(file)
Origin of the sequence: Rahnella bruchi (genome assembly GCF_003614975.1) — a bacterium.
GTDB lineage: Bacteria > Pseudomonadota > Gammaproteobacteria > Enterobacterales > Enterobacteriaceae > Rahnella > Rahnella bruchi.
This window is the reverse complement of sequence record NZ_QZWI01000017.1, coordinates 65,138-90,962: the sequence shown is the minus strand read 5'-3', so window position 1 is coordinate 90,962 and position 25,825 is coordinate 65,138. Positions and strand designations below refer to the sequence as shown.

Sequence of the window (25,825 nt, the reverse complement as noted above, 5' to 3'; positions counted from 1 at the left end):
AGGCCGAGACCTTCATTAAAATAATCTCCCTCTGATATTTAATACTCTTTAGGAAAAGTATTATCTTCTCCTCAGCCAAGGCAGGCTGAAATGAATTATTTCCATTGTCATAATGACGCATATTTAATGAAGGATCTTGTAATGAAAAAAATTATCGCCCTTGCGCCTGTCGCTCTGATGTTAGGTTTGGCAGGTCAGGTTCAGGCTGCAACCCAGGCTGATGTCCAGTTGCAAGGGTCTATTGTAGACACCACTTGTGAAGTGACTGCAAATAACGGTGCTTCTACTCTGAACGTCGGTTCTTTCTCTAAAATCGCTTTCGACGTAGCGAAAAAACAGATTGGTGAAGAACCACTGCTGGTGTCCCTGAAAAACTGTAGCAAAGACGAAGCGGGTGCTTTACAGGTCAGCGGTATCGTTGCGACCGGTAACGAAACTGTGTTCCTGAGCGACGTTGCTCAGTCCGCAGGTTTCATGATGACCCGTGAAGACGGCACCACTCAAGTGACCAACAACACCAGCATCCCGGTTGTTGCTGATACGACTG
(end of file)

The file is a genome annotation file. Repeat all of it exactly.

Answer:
Origin of the sequence: Rahnella bruchi (genome assembly GCF_003614975.1) — a bacterium.
GTDB lineage: Bacteria > Pseudomonadota > Gammaproteobacteria > Enterobacterales > Enterobacteriaceae > Rahnella > Rahnella bruchi.
This window is the reverse complement of sequence record NZ_QZWI01000017.1, coordinates 65,138-90,962: the sequence shown is the minus strand read 5'-3', so window position 1 is coordinate 90,962 and position 25,825 is coordinate 65,138. Positions and strand designations below refer to the sequence as shown.

Sequence of the window (25,825 nt, the reverse complement as noted above, 5' to 3'; positions counted from 1 at the left end):
AGGCCGAGACCTTCATTAAAATAATCTCCCTCTGATATTTAATACTCTTTAGGAAAAGTATTATCTTCTCCTCAGCCAAGGCAGGCTGAAATGAATTATTTCCATTGTCATAATGACGCATATTTAATGAAGGATCTTGTAATGAAAAAAATTATCGCCCTTGCGCCTGTCGCTCTGATGTTAGGTTTGGCAGGTCAGGTTCAGGCTGCAACCCAGGCTGATGTCCAGTTGCAAGGGTCTATTGTAGACACCACTTGTGAAGTGACTGCAAATAACGGTGCTTCTACTCTGAACGTCGGTTCTTTCTCTAAAATCGCTTTCGACGTAGCGAAAAAACAGATTGGTGAAGAACCACTGCTGGTGTCCCTGAAAAACTGTAGCAAAGACGAAGCGGGTGCTTTACAGGTCAGCGGTATCGTTGCGACCGGTAACGAAACTGTGTTCCTGAGCGACGTTGCTCAGTCCGCAGGTTTCATGATGACCCGTGAAGACGGCACCACTCAAGTGACCAACAACACCAGCATCCCGGTTGTTGCTGATACGACTG